The Supreme Court Is on the Cusp of a Liberal Revolution

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It's been more than four decades since the Warren Court provided a consistent liberal direction in constitutional law.
Photo: Bettmann/Getty Images

It’s a commonplace observation that control of the future shape of the Supreme Court is one of the high-stakes consequences of the 2016 presidential election. That’s partly because the Court is currently at an ideological equipoise, with four generally liberal and four conservative justices (though Anthony Kennedy is not as easy to classify) presently serving, with one vacancy that Hillary Clinton or Donald Trump will likely get to fill.

But another reason 2016 could be big is that true domination of the Supreme Court by one party or ideology takes time, and usually consecutive presidencies of the same party. A Clinton presidency following an Obama presidency could do the trick.

That would be a really unusual opportunity for the Donkey Party, which has not had more than eight consecutive years of controlling the White House since Harry Truman left office. Republicans have had vastly better luck in securing SCOTUS nominations. Indeed, because Jimmy Carter did not have a single SCOTUS vacancy to fill, Republican presidents appointed an astonishing ten consecutive justices between 1969 and 1991. The only reason this did not produce a profoundly conservative SCOTUS era is (as any conservative, and especially Christian conservative, will tell you) that multiple Republican-appointed justices turned out to be relatively liberal on certain issues (notably abortion) or liberal altogether (e.g., John Paul Stevens and David Souter).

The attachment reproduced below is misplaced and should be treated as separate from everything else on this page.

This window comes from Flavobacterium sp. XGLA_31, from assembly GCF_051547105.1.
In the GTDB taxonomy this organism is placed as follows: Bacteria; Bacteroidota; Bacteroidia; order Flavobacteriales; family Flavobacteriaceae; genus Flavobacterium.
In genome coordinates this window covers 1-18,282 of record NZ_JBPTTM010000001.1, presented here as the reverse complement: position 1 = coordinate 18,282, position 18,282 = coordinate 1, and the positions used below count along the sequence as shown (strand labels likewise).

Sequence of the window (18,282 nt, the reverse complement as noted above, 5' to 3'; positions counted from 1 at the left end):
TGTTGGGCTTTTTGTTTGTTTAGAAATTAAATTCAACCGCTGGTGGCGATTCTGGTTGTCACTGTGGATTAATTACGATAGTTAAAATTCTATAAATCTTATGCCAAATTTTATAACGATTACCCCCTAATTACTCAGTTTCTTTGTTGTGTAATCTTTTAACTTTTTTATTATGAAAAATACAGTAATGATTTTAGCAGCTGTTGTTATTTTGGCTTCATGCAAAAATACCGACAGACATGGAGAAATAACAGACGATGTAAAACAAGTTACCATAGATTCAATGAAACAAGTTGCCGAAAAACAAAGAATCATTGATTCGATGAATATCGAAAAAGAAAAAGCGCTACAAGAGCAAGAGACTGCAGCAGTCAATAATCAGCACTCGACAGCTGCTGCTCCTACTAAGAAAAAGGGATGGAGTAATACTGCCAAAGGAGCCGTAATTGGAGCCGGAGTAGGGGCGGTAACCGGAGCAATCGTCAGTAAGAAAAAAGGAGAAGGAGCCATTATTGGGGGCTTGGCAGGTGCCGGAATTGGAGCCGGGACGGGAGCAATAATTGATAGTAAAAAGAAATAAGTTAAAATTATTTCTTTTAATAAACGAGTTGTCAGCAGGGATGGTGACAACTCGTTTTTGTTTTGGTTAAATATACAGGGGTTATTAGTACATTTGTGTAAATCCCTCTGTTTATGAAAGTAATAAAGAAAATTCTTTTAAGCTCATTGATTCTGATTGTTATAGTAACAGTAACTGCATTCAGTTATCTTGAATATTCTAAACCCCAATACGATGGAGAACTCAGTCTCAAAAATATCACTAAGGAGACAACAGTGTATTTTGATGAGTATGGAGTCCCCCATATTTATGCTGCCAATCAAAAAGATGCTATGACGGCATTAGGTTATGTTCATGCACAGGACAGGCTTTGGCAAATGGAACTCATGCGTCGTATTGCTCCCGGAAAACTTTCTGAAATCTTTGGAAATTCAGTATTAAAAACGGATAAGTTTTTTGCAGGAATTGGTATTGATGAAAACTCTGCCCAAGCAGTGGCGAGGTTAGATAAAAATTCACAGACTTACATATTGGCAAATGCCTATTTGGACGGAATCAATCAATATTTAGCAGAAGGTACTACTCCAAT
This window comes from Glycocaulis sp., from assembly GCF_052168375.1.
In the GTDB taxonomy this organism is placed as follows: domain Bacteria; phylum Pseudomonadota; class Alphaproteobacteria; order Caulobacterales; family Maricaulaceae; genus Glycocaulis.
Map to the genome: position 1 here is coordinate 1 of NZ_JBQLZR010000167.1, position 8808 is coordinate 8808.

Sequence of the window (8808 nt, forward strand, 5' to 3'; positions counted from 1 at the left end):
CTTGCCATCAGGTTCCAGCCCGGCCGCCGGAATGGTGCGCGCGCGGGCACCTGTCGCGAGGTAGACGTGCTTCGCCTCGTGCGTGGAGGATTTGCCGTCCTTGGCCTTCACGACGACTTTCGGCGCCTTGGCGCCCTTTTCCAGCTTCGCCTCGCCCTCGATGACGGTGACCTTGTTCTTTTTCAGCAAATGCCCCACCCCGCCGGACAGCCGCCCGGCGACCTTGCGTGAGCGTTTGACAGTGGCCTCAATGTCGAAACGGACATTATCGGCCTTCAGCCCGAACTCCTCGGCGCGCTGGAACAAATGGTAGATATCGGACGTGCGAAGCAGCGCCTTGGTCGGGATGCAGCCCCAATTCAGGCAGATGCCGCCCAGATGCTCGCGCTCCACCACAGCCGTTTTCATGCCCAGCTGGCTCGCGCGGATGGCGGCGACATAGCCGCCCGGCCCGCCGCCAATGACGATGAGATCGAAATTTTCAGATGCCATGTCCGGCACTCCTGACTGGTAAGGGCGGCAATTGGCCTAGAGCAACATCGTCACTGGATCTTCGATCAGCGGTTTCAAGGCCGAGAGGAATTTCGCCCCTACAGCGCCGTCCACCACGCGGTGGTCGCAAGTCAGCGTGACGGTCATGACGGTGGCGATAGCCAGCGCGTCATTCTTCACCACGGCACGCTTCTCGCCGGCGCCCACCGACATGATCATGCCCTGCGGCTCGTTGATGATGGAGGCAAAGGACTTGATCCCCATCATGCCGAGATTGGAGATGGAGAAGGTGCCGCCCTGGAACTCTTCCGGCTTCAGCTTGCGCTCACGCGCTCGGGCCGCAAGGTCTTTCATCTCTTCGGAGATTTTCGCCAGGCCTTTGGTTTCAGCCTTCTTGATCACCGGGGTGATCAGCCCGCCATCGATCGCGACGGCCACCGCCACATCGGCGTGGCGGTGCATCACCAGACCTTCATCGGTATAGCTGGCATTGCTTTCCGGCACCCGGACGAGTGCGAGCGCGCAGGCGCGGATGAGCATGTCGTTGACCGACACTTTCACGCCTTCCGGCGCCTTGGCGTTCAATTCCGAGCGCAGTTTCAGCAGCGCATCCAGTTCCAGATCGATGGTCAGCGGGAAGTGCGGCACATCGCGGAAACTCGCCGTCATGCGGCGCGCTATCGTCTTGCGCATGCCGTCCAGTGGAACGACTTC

As Dylan Matthews explains at Vox, a second President Clinton (especially if she won a second term) would have a good shot at creating the first unambiguously liberal Court since 1971, and perhaps a 6-3 liberal majority on SCOTUS in fairly short order. Aside from stopping a conservative trend on the Court in areas ranging from campaign-finance reform to business regulation to labor law, such a development could lead to progressive constitutional landmarks unimagined for decades, such as prohibitions on mass incarceration and establishment of a truly national right to vote without state and local obstruction and harassment.

It is theoretically possible, of course, that Clinton appointments could disappoint liberals the way Nixon and Ford and Reagan appointments have disappointed conservatives. But probably not: The brouhaha over “treacherous” Republican justices has made it vastly more acceptable to vet potential nominees carefully for their past record and their judicial philosophy. There may be some doubt about what Donald Trump will do in the way of shaping the Supreme Court in a coherent manner. But Hillary Clinton’s direction in judicial appointments should be clear enough, and will probably motivate an unprecedented degree of conservative resistance in the Senate and beyond.